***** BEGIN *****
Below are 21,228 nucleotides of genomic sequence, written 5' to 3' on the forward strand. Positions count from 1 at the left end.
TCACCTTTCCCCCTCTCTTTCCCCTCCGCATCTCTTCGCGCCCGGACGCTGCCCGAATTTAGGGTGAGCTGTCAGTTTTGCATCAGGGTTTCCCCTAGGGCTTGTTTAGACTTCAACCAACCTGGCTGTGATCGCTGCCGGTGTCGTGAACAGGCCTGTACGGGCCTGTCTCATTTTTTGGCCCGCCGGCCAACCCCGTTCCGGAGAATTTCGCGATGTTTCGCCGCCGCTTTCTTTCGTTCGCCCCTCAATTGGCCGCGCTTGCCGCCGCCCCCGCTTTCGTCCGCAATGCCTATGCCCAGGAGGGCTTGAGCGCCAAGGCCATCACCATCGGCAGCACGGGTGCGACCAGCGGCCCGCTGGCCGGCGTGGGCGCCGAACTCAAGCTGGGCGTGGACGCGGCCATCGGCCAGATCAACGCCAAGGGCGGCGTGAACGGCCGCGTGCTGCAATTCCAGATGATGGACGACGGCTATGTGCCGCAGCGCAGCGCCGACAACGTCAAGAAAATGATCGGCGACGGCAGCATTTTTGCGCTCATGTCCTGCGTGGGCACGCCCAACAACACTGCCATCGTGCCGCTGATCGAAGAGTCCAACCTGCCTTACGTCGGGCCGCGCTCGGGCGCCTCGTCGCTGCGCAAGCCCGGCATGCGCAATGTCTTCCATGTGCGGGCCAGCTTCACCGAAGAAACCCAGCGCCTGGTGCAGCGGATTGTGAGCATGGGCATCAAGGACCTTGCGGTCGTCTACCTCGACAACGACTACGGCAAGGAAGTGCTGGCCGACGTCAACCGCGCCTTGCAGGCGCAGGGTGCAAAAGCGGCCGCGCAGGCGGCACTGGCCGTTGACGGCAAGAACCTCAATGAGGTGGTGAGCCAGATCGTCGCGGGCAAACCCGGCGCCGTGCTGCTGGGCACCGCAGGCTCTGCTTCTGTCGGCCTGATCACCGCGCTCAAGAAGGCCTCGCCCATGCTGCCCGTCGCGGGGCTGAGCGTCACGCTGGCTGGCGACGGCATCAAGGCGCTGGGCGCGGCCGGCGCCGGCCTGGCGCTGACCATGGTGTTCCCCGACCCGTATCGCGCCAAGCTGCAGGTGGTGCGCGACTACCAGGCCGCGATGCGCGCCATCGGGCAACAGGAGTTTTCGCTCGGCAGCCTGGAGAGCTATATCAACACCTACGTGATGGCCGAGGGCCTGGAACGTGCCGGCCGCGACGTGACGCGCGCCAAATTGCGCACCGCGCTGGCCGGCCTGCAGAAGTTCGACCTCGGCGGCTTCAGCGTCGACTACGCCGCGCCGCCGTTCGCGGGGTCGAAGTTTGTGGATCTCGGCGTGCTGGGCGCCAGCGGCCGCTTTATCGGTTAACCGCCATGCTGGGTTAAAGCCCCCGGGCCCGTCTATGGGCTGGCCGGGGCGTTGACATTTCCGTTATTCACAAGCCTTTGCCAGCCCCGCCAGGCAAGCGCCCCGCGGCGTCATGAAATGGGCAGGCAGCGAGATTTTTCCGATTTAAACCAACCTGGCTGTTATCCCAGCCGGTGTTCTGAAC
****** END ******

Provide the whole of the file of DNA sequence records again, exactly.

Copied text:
Below are 21,228 nucleotides of genomic sequence, written 5' to 3' on the forward strand. Positions count from 1 at the left end.
TCACCTTTCCCCCTCTCTTTCCCCTCCGCATCTCTTCGCGCCCGGACGCTGCCCGAATTTAGGGTGAGCTGTCAGTTTTGCATCAGGGTTTCCCCTAGGGCTTGTTTAGACTTCAACCAACCTGGCTGTGATCGCTGCCGGTGTCGTGAACAGGCCTGTACGGGCCTGTCTCATTTTTTGGCCCGCCGGCCAACCCCGTTCCGGAGAATTTCGCGATGTTTCGCCGCCGCTTTCTTTCGTTCGCCCCTCAATTGGCCGCGCTTGCCGCCGCCCCCGCTTTCGTCCGCAATGCCTATGCCCAGGAGGGCTTGAGCGCCAAGGCCATCACCATCGGCAGCACGGGTGCGACCAGCGGCCCGCTGGCCGGCGTGGGCGCCGAACTCAAGCTGGGCGTGGACGCGGCCATCGGCCAGATCAACGCCAAGGGCGGCGTGAACGGCCGCGTGCTGCAATTCCAGATGATGGACGACGGCTATGTGCCGCAGCGCAGCGCCGACAACGTCAAGAAAATGATCGGCGACGGCAGCATTTTTGCGCTCATGTCCTGCGTGGGCACGCCCAACAACACTGCCATCGTGCCGCTGATCGAAGAGTCCAACCTGCCTTACGTCGGGCCGCGCTCGGGCGCCTCGTCGCTGCGCAAGCCCGGCATGCGCAATGTCTTCCATGTGCGGGCCAGCTTCACCGAAGAAACCCAGCGCCTGGTGCAGCGGATTGTGAGCATGGGCATCAAGGACCTTGCGGTCGTCTACCTCGACAACGACTACGGCAAGGAAGTGCTGGCCGACGTCAACCGCGCCTTGCAGGCGCAGGGTGCAAAAGCGGCCGCGCAGGCGGCACTGGCCGTTGACGGCAAGAACCTCAATGAGGTGGTGAGCCAGATCGTCGCGGGCAAACCCGGCGCCGTGCTGCTGGGCACCGCAGGCTCTGCTTCTGTCGGCCTGATCACCGCGCTCAAGAAGGCCTCGCCCATGCTGCCCGTCGCGGGGCTGAGCGTCACGCTGGCTGGCGACGGCATCAAGGCGCTGGGCGCGGCCGGCGCCGGCCTGGCGCTGACCATGGTGTTCCCCGACCCGTATCGCGCCAAGCTGCAGGTGGTGCGCGACTACCAGGCCGCGATGCGCGCCATCGGGCAACAGGAGTTTTCGCTCGGCAGCCTGGAGAGCTATATCAACACCTACGTGATGGCCGAGGGCCTGGAACGTGCCGGCCGCGACGTGACGCGCGCCAAATTGCGCACCGCGCTGGCCGGCCTGCAGAAGTTCGACCTCGGCGGCTTCAGCGTCGACTACGCCGCGCCGCCGTTCGCGGGGTCGAAGTTTGTGGATCTCGGCGTGCTGGGCGCCAGCGGCCGCTTTATCGGTTAACCGCCATGCTGGGTTAAAGCCCCCGGGCCCGTCTATGGGCTGGCCGGGGCGTTGACATTTCCGTTATTCACAAGCCTTTGCCAGCCCCGCCAGGCAAGCGCCCCGCGGCGTCATGAAATGGGCAGGCAGCGAGATTTTTCCGATTTAAACCAACCTGGCTGTTATCCCAGCCGGTGTTCTGAAC